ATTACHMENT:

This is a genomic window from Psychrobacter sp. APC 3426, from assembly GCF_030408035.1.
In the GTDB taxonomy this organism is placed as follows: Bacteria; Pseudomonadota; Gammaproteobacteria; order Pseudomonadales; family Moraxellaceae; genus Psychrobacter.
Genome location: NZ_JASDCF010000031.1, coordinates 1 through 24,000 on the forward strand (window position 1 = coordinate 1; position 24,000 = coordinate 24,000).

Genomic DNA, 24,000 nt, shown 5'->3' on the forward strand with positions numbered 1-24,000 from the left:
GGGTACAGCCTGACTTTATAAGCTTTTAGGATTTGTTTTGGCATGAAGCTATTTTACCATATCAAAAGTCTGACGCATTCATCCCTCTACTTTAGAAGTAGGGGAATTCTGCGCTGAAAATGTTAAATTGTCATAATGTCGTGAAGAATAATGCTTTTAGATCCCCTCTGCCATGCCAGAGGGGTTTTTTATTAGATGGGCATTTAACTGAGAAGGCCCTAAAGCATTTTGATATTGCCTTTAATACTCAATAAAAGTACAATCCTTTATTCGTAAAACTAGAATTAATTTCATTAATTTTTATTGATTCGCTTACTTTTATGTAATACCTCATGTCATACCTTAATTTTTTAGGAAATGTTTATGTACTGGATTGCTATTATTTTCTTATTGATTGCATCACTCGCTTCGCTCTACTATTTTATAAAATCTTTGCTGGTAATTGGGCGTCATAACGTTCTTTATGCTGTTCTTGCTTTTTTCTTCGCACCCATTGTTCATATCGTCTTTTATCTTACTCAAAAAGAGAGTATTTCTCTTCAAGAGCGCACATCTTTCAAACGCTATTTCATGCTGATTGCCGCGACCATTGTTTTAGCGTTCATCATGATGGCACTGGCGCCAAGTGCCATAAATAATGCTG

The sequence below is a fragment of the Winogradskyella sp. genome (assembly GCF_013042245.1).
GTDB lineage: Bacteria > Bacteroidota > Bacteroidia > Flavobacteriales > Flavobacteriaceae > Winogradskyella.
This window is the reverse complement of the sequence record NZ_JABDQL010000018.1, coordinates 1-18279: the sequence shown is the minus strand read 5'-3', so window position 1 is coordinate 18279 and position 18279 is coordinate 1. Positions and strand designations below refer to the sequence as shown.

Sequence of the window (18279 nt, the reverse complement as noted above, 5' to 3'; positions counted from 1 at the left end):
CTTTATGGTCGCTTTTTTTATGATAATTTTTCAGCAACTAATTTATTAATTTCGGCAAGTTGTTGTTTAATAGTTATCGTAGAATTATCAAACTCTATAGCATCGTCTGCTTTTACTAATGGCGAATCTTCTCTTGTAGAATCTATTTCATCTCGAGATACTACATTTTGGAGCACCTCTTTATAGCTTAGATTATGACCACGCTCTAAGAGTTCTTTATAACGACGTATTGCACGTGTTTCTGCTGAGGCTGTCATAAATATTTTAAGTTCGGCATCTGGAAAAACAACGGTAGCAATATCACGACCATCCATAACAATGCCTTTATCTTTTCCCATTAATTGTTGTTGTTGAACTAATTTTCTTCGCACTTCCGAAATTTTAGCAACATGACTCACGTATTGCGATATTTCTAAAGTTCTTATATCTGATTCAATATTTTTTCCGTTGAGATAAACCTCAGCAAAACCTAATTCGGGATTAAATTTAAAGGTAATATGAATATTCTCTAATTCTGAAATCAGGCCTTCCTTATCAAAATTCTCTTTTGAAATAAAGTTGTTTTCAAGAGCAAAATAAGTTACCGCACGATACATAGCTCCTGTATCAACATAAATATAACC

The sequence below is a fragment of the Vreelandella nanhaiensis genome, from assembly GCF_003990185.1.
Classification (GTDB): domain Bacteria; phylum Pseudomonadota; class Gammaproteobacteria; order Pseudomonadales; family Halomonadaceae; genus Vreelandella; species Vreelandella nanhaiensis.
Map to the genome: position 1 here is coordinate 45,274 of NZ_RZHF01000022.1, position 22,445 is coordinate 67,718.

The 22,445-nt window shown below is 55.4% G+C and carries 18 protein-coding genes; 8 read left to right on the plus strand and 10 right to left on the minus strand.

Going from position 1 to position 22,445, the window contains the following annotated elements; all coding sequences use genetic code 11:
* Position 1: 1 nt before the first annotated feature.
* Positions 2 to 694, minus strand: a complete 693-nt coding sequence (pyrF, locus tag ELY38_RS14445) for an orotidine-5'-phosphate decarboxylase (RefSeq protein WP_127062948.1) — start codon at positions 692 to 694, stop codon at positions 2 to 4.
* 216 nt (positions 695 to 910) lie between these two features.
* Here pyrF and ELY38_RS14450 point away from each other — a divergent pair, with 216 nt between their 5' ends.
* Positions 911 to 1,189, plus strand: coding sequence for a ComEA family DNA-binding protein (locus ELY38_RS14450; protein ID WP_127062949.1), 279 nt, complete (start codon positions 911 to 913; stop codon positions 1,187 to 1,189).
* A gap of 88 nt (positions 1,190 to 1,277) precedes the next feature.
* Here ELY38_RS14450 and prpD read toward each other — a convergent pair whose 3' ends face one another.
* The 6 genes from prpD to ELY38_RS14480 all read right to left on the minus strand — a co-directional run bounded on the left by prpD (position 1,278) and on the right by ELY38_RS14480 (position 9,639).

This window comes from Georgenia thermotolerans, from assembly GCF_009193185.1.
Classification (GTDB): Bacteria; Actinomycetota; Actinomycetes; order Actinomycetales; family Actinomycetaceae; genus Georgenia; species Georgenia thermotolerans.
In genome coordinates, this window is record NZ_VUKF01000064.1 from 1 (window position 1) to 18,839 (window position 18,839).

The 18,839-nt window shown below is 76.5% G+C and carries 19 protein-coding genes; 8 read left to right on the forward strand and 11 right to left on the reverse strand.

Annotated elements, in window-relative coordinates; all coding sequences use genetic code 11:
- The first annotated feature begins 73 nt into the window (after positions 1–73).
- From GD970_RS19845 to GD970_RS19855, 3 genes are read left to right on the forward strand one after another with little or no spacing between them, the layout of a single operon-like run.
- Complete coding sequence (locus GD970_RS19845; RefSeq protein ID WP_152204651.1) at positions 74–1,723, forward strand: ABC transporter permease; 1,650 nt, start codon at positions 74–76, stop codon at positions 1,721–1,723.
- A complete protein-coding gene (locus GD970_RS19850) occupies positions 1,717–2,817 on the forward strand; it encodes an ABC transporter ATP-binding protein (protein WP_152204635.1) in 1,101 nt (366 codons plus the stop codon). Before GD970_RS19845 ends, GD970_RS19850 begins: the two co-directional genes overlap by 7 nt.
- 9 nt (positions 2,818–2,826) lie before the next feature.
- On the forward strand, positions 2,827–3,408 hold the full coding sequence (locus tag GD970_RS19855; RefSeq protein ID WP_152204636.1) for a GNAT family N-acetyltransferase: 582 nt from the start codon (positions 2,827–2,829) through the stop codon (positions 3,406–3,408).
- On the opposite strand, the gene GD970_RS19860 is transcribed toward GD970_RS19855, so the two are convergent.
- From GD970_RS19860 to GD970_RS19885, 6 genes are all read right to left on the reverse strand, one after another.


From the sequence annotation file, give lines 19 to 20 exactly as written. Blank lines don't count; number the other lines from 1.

* Here pyrF and ELY38_RS14450 point away from each other — a divergent pair, with 216 nt between their 5' ends.
* Positions 911 to 1,189, plus strand: coding sequence for a ComEA family DNA-binding protein (locus ELY38_RS14450; protein ID WP_127062949.1), 279 nt, complete (start codon positions 911 to 913; stop codon positions 1,187 to 1,189).